Add alt text to images

Images can play a significant role in Google Docs. The way to make them accessible is to add alternative text, or alt text, to the image. Alt text for images is vital to ensuring that users with visual impairments have access to information included in these visuals. Alternative text should provide enough information so that users who are unable to see them are still able to understand what they convey.

To add alt text to an image embedded in a Google Doc, follow the steps below:

  1. Upload or insert the image.
  2. Click and highlight the image.
  3. Right click on the image and select alt text.
  4. In the pop-up window, enter a description of the image into the description field.
  5. Click OK when done.

Related: 3 steps to a more accessible classroom

While there are no hard and fast rules for determining what alternative text should say (it depends on the image, its context, etc.), one simple trick is to imagine describing the image to someone over the phone.

Clearly describe hyperlinks

You can make your Google Docs even more accessible by improving how you use hyperlinks in your documents. Hyperlinks should be embedded in text that makes them clear, concise, and meaningful in context. Users visually scan pages for links to help them find the information they are looking for quickly. Those who use screen readers can pull up a list of all the links on your document at the touch of a button; therefore, the links should make as much sense as possible.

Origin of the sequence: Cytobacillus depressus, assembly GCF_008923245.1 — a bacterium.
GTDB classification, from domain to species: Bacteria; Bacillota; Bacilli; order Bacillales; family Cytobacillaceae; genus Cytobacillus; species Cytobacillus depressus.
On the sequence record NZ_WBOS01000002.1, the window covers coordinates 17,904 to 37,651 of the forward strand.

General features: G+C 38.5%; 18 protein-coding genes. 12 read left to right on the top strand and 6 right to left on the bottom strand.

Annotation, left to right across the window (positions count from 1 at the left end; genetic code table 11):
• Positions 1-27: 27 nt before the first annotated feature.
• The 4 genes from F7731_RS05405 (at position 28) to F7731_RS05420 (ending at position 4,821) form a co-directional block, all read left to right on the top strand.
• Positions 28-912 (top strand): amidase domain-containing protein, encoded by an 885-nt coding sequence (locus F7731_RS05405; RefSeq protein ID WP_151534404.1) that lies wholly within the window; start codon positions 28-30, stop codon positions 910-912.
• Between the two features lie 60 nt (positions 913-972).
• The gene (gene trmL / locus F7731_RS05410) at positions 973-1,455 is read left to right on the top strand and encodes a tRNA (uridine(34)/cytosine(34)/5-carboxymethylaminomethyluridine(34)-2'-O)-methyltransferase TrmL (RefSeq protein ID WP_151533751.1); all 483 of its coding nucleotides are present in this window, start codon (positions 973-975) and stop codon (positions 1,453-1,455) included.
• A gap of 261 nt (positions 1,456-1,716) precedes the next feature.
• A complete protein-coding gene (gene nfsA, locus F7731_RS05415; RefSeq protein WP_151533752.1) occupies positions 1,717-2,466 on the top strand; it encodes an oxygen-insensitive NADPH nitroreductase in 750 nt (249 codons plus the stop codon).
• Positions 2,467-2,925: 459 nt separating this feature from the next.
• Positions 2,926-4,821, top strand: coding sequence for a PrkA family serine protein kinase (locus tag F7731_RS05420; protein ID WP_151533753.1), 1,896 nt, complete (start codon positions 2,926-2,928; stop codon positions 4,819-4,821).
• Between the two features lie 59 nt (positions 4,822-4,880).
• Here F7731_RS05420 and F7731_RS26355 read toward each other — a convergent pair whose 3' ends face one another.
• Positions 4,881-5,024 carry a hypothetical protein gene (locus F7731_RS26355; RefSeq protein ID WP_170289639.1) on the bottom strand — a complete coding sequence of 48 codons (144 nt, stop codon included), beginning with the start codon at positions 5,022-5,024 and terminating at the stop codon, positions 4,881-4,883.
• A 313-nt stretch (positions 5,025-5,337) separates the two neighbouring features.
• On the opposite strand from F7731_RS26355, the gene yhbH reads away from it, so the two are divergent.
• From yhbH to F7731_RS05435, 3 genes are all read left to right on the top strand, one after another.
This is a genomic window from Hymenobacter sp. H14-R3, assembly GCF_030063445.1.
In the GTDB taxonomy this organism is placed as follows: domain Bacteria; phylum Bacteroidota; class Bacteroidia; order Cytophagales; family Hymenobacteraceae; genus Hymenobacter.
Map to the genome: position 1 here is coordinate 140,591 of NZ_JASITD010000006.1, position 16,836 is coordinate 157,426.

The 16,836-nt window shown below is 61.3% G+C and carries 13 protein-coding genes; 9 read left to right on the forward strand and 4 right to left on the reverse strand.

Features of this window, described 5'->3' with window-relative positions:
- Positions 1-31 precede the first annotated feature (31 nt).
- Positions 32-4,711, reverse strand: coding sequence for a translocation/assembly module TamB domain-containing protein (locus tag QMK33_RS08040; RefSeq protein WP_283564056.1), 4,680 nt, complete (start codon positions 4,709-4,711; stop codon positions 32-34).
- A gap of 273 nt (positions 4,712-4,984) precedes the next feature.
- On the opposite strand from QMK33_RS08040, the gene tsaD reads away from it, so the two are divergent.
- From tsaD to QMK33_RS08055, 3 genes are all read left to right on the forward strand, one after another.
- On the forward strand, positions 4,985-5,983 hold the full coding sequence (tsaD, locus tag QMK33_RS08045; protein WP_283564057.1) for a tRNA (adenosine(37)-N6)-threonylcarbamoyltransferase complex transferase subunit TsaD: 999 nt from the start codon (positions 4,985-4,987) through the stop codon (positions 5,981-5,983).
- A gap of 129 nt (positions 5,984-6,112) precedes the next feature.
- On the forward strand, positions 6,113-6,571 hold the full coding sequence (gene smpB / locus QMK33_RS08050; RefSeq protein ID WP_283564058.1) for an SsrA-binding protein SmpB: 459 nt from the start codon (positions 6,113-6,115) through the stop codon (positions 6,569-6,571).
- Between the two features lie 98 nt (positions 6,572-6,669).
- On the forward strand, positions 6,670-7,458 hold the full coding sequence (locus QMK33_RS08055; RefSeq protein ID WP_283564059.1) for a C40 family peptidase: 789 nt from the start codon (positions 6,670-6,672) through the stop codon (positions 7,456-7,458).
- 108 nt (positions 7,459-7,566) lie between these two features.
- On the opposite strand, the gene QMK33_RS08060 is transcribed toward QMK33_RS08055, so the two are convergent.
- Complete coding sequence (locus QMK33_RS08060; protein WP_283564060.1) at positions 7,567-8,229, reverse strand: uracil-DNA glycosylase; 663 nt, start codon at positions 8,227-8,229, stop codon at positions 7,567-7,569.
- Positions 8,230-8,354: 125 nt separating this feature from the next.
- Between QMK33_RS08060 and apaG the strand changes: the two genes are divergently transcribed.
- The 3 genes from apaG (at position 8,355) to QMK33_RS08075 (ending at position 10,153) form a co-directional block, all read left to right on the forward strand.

For example, a link should say “Closed Captions in Google Slides” instead of “Closed Captions in Google Slides. Click here.”

Make your Google Docs more accessible

To best add a hyperlink to a Google Doc, follow the steps below:

  1. Highlight the text you want to make into a hyperlink.
  2. Right click on the text and scroll to Link.
  3. Insert the Link.
  4. Click Apply when done.

Use color and contrast appropriately

Color in your documents is very important. It is critical that the appropriate contrast exist between the text in your document and the background of your document. Lightly colored text should have a darker background and darker colored text should have a light background. In addition, color alone should never be used to emphasize items on your document. Use color plus bold to highlight items. Always remember, what you see may not be what others see.

Related: 5 ways to leverage UDL for student inclusivity

Accessibility in the future

As we head into the future, it will be more important than ever to consider accessibility and UDL principles. This means we must rethink what we are doing and how we are doing it. Incorporating these best practices will result in more accessible and usable Google Docs.

About the Author:

Diana Benner has been involved in education since she first started teaching in 1994. She has held a variety of positions in several districts throughout the state of Texas, from high school teacher to virtual learning coordinator. She currently serves as a director of professional development for the Texas Computer Education Association (TCEA).